The cross streets, very boringly, are numbered rather than named.  I walked past First and Second Avenue to Third Avenue, which is low, and floods in heavy rain, such as the January floods.  Old maps show that there was once an occasional waterway linking the First Lagoon – Einbumkin Lagoon – to the sea at this point, a route for migrating eels that is now cut off by the sea wall and concrete walls around the lagoon.  But those walls have contained the lagoon since the 1960s, and the eels are still there, so are they making their way overland in wet weather, or travelling underground through the storm water drains?

I walked on, past a couple of restaurants and an ice cream outlet, to Seventh Avenue.  On the corner is Cremorne.  The house was owned by a theatrical family, and named after the Cremorne vaudeville theatre in South Brisbane, which opened in 1911.  The actor John McCallam grew up there.  Now there’s a new Cremorne Theatre at South Bank, and the old Cremorne at Sandgate is due for renovation.

I turned up Seventh Avenue, away from the water, but before leaving, it’s worth a last glance out to sea. I’ve been walking in a gentle crescent along the esplanade, so the view is broader than from my own street.  To the left are the Glasshouse Mountains, straight ahead is Moreton Island, and to the right is Sandgate pier, with the cranes of the port of Brisbane now clearly outlined behind it.  This northerly part of Moreton Bay is called Bramble Bay, after HMS Bramble, which mapped the coastline in 1851.

Behind the avenues, parallel with the waterfront, the land has been rising gently, and Seventh Avenue ends at another cliff face, with a pathway up to the main road above.  Somewhere here, below the escarpment, was a native police encampment during the 1850s and 60s.  The Native Police were a quasi-military force of Aborigines, recruited out of their own tribal areas, under the control of European officers, whose job was to police the frontier.  And Sandgate was the frontier, in the 1850s.  The first land sales took place in 1853.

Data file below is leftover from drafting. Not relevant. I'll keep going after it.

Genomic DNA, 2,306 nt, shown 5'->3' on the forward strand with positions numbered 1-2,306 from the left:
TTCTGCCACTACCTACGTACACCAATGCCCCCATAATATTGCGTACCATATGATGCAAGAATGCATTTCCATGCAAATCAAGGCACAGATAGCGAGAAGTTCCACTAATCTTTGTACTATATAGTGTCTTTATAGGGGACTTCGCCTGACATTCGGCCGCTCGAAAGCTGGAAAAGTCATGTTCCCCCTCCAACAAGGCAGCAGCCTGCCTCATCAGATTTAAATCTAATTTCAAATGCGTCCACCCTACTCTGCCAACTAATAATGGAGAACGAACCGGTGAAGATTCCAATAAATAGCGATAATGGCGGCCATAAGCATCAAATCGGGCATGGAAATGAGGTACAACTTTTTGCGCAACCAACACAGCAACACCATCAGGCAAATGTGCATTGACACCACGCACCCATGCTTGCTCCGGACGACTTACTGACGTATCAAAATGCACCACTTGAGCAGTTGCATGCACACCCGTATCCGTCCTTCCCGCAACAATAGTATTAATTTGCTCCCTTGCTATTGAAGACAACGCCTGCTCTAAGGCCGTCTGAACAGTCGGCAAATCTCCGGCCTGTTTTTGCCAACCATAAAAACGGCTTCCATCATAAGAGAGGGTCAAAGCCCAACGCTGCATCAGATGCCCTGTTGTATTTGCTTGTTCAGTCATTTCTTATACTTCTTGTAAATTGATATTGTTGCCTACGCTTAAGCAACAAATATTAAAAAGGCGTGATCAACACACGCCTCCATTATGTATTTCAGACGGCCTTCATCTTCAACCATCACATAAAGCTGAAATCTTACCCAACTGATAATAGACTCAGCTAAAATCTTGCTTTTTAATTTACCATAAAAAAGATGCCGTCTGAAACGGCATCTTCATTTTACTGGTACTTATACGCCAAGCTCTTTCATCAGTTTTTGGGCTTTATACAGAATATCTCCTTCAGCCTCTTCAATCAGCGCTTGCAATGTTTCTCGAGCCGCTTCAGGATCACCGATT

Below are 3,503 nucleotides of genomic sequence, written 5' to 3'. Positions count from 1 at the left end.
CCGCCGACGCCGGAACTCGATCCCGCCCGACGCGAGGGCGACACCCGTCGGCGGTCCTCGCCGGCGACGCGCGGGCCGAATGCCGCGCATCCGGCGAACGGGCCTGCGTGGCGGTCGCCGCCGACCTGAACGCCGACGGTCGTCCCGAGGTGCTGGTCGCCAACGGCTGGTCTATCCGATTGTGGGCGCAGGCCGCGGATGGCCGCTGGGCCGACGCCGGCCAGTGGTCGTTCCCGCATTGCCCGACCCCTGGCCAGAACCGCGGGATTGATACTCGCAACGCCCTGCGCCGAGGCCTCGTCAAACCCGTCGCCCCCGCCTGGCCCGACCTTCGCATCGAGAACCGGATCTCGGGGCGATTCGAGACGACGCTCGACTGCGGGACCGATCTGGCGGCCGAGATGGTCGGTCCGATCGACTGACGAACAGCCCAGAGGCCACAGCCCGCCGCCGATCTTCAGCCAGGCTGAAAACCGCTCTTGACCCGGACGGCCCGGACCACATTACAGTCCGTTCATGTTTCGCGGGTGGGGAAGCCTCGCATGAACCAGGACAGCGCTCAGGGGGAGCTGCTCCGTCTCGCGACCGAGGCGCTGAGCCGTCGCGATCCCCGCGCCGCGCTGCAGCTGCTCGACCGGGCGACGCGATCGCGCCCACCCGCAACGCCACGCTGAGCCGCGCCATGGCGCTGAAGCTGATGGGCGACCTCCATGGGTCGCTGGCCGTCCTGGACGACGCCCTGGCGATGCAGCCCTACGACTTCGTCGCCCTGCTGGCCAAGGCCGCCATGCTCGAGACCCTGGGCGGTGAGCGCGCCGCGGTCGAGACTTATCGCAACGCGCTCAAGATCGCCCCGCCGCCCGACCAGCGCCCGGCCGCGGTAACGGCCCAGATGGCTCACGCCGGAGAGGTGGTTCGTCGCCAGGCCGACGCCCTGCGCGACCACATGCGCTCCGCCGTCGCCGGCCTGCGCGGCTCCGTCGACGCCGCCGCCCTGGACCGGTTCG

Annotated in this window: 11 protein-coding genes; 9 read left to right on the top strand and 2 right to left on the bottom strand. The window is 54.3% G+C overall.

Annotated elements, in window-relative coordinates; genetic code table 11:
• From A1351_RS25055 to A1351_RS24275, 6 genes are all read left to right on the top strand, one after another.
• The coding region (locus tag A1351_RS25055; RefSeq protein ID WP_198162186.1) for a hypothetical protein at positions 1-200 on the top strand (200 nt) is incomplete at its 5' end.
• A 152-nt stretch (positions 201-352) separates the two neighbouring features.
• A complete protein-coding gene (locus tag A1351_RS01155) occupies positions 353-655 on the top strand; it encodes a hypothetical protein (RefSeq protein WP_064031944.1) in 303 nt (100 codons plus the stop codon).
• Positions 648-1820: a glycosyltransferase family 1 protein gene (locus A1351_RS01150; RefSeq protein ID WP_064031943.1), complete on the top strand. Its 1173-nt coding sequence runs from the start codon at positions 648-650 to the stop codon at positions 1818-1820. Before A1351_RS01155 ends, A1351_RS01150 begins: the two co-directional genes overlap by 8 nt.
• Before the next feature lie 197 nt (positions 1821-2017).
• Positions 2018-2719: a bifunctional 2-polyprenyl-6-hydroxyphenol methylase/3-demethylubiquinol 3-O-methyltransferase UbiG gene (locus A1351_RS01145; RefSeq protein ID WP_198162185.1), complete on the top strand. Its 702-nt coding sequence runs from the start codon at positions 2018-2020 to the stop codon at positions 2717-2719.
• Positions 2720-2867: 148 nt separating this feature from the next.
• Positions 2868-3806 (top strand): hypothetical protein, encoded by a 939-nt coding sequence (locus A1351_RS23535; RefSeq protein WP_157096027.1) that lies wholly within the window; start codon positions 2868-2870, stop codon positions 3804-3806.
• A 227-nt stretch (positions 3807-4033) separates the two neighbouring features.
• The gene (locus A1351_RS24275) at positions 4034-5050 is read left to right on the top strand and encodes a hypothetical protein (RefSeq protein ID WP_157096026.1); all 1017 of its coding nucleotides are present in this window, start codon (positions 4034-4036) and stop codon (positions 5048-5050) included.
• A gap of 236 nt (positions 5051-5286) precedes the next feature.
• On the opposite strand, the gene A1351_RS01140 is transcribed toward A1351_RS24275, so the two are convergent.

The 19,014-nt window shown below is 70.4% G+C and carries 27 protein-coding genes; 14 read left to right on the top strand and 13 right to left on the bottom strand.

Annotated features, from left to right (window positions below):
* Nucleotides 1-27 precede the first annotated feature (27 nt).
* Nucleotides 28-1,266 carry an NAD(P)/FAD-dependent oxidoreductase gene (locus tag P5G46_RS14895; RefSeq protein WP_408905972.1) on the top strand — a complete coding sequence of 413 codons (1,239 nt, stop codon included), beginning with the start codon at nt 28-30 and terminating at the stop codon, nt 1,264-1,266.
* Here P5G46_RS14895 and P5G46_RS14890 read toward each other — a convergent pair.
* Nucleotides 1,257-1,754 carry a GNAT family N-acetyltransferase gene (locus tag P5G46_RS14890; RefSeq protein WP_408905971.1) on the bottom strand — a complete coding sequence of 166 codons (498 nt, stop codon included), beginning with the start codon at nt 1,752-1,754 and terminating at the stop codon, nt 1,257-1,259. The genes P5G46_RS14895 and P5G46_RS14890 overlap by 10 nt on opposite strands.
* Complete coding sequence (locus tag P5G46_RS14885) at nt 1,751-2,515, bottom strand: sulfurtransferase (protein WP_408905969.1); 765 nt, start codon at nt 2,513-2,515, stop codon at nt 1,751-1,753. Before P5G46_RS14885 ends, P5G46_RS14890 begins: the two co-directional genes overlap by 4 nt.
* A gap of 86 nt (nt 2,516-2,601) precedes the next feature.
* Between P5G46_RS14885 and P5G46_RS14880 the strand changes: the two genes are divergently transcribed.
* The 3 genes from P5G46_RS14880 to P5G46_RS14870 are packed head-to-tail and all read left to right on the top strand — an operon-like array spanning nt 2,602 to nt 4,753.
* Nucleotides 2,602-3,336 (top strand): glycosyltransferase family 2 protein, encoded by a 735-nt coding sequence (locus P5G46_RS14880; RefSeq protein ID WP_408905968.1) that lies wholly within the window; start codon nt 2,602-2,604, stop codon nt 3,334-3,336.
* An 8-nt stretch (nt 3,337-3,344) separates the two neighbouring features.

It’s an easy walk up the pathway to Brighton Rd, then across the road to the right of the Catholic church, and take the pathway down to the Second Lagoon, Dowse Lagoon, named after an early settler, Tom Dowse.  In 1858 Aborigines attacked him near the lagoon, triggering the arrival of the Native Police.  ‘Lieut. Wheeler, of the Native Police, cleared out the aboriginals, who never again troubled Sandgate,’ reported E.V. Stevens ominously.

Dowse Lagoon is brimming with fresh water at the moment, though 3 years ago it was almost empty, with scrubby weeds growing across most of the surface.  Spoonbills and black swans used to breed here.  I haven’t seen them back since the drought, though a lot of effort has gone into making this area more bird (and people) friendly, with bird hides, nesting boxes and toilets.

I followed the pathway around the lagoon, then up the small rise, barely high enough to call a hill, that separates the two lagoons.  Here on the rise are the various symbols of authority: Catholic and Anglican churches at either end, and between them, the state school, the RSL, the bowling club, and the magistrates court.  One oddity is the British Australian Club, established 1958, dating from the era of the Ten Pound Pom, when new British immigrants came here to live because it was cheap, its grand homes broken up into flats and boarding houses after the war.

I walked down the hill to the shopping centre on Brighton Rd, its centre of gravity being pulled inexorably towards the new supermarket at one end; the rest of the shopping strip now looks rather like a row of teeth, where every loose tooth destabilizes its neighbours.

Ahead, enclosed now in a one-way traffic system, is the old war memorial, with a garden and a small rotunda.  Then across the road to the Town Hall, built in 1909 in a rather splendid art deco style. Sandgate’s town hall is one of a number of similar town halls that date from before Brisbane’s suburban councils were amalgamated in 1925.  All of them, these days, lack real purpose, except to house the public library and host an occasional concert.

Then I’m back in Cliff St., heading for home.  I’ve probably walked 5k, though I can’t be sure since I didn’t take a pedometer with me.  It doesn’t matter really.  The exercise proves once again that Sandgate is rich in history – its bones are close to the surface.  I just wish mine were.